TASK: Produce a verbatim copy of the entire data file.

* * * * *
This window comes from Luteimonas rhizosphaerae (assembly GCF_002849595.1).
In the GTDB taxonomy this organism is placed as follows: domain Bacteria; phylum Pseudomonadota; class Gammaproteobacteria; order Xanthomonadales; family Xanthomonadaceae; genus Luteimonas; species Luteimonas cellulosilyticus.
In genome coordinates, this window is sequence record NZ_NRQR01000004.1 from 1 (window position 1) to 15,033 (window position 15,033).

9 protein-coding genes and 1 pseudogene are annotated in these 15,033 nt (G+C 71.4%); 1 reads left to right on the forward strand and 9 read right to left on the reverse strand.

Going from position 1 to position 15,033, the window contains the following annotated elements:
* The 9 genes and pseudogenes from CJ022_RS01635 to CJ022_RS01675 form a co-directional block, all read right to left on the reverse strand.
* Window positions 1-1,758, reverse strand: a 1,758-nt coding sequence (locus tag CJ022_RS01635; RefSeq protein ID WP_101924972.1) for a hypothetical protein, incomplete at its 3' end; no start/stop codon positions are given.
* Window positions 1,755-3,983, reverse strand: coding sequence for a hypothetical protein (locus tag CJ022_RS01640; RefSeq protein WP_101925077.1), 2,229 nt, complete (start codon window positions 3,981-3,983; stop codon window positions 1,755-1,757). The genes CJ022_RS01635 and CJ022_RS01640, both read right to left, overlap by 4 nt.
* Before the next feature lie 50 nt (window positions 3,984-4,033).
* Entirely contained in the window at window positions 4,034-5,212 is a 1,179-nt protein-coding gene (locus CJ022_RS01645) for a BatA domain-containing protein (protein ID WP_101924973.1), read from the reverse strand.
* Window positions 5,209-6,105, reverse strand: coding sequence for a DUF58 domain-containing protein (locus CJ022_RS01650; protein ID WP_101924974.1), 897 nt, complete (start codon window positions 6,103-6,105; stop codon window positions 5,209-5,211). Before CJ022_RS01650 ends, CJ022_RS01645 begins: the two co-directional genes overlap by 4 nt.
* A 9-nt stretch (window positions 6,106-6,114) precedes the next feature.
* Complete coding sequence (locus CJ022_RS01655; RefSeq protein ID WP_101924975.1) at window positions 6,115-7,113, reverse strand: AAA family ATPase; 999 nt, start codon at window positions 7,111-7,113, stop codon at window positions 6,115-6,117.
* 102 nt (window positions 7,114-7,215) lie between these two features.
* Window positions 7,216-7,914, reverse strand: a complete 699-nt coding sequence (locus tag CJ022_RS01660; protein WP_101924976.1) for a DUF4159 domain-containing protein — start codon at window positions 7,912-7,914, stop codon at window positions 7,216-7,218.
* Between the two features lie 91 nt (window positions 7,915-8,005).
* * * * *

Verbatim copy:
This window comes from Luteimonas rhizosphaerae (assembly GCF_002849595.1).
In the GTDB taxonomy this organism is placed as follows: domain Bacteria; phylum Pseudomonadota; class Gammaproteobacteria; order Xanthomonadales; family Xanthomonadaceae; genus Luteimonas; species Luteimonas cellulosilyticus.
In genome coordinates, this window is sequence record NZ_NRQR01000004.1 from 1 (window position 1) to 15,033 (window position 15,033).

9 protein-coding genes and 1 pseudogene are annotated in these 15,033 nt (G+C 71.4%); 1 reads left to right on the forward strand and 9 read right to left on the reverse strand.

Going from position 1 to position 15,033, the window contains the following annotated elements:
* The 9 genes and pseudogenes from CJ022_RS01635 to CJ022_RS01675 form a co-directional block, all read right to left on the reverse strand.
* Window positions 1-1,758, reverse strand: a 1,758-nt coding sequence (locus tag CJ022_RS01635; RefSeq protein ID WP_101924972.1) for a hypothetical protein, incomplete at its 3' end; no start/stop codon positions are given.
* Window positions 1,755-3,983, reverse strand: coding sequence for a hypothetical protein (locus tag CJ022_RS01640; RefSeq protein WP_101925077.1), 2,229 nt, complete (start codon window positions 3,981-3,983; stop codon window positions 1,755-1,757). The genes CJ022_RS01635 and CJ022_RS01640, both read right to left, overlap by 4 nt.
* Before the next feature lie 50 nt (window positions 3,984-4,033).
* Entirely contained in the window at window positions 4,034-5,212 is a 1,179-nt protein-coding gene (locus CJ022_RS01645) for a BatA domain-containing protein (protein ID WP_101924973.1), read from the reverse strand.
* Window positions 5,209-6,105, reverse strand: coding sequence for a DUF58 domain-containing protein (locus CJ022_RS01650; protein ID WP_101924974.1), 897 nt, complete (start codon window positions 6,103-6,105; stop codon window positions 5,209-5,211). Before CJ022_RS01650 ends, CJ022_RS01645 begins: the two co-directional genes overlap by 4 nt.
* A 9-nt stretch (window positions 6,106-6,114) precedes the next feature.
* Complete coding sequence (locus CJ022_RS01655; RefSeq protein ID WP_101924975.1) at window positions 6,115-7,113, reverse strand: AAA family ATPase; 999 nt, start codon at window positions 7,111-7,113, stop codon at window positions 6,115-6,117.
* 102 nt (window positions 7,114-7,215) lie between these two features.
* Window positions 7,216-7,914, reverse strand: a complete 699-nt coding sequence (locus tag CJ022_RS01660; protein WP_101924976.1) for a DUF4159 domain-containing protein — start codon at window positions 7,912-7,914, stop codon at window positions 7,216-7,218.
* Between the two features lie 91 nt (window positions 7,915-8,005).